Mr. Speaker, the hon. member opposite will have a chance to have a go at this as well.
The hon. member can criticize me all he wishes for making these points, but we have quite a number of women today, single mothers and others, who are living in poverty. Single mothers in particular have more difficulty getting jobs, and the jobs they do get are very often low paying. We hear that every day as our committee travels to various provinces. The lack of adequate low-cost day care services for instance is a real problem for some single mothers because it hinders their ability to seek and get employment.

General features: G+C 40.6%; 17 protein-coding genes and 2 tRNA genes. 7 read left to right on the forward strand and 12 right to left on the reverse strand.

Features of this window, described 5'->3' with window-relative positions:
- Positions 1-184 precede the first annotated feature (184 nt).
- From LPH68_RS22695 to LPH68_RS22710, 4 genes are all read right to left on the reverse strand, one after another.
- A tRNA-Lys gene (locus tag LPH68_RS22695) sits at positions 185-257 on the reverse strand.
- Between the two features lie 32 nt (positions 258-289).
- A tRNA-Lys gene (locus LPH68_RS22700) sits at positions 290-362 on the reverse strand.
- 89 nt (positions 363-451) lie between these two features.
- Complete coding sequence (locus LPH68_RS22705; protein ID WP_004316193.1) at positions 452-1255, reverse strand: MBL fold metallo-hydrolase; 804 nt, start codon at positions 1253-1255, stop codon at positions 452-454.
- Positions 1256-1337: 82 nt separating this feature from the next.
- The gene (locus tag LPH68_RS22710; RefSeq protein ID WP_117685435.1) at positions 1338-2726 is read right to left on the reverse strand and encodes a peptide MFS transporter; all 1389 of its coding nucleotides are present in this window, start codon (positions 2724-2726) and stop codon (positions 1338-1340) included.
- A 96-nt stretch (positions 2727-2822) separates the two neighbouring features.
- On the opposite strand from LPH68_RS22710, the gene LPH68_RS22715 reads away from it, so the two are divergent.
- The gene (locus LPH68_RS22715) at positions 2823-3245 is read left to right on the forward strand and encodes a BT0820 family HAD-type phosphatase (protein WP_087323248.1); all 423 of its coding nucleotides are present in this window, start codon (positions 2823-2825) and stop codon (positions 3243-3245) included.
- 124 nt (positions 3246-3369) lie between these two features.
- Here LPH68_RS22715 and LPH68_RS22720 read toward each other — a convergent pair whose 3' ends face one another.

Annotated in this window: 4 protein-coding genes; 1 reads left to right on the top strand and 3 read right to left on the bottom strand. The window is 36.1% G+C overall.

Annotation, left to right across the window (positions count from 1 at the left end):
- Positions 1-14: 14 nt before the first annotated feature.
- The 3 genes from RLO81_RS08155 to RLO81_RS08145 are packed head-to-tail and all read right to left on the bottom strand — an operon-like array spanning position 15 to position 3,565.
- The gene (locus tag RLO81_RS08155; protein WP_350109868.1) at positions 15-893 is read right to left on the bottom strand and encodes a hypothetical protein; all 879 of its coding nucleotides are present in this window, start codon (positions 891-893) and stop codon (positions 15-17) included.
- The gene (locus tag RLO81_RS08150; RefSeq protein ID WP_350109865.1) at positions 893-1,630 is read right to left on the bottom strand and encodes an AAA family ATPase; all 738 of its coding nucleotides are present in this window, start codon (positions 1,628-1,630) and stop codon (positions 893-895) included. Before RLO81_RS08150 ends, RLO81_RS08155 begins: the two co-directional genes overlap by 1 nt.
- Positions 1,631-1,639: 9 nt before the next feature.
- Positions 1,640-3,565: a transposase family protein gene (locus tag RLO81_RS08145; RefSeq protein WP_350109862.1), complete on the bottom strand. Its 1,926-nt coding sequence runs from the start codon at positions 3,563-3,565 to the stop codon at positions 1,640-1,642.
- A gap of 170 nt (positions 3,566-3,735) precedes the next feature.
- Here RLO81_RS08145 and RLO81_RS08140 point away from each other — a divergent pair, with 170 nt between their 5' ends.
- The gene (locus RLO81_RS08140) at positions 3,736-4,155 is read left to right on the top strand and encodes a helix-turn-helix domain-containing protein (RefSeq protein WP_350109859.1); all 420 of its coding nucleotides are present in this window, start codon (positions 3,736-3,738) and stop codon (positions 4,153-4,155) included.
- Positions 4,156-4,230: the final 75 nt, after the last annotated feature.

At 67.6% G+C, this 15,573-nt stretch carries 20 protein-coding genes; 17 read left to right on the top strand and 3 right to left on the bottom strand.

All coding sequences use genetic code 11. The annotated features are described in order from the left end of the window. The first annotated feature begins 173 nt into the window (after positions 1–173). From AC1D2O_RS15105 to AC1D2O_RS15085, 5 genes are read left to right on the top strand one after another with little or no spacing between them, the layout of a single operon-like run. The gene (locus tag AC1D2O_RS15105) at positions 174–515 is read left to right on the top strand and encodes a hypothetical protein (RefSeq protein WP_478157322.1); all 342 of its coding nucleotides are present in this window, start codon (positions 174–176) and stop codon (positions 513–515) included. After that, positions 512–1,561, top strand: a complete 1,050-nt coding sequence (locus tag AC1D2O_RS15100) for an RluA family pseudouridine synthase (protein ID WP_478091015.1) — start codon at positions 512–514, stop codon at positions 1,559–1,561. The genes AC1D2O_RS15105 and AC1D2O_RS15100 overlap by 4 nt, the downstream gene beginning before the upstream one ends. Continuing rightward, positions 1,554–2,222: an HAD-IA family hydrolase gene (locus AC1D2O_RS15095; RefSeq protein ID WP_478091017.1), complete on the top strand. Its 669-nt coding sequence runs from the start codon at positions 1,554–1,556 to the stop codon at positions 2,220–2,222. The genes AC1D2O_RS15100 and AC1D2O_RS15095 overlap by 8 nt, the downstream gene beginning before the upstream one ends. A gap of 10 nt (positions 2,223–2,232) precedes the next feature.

Fully 92% of single mothers in Canada under the age of 25 live below the poverty line. That is a damning statistic. Getting single mothers out of poverty through education is very difficult. It is increasingly difficult as a result of provinces cutting off social assistance to single parents enrolled in post-secondary education. Every day we hear from single mothers who want to get out of the situations they are in but find it very difficult because the provinces have a tendency to cut off social assistance payments to a single mom who wants to get involved in post-secondary education. We perpetuate the problem by doing that instead of doing all we can to try to get these people off the welfare rolls, into a post-secondary education system and back—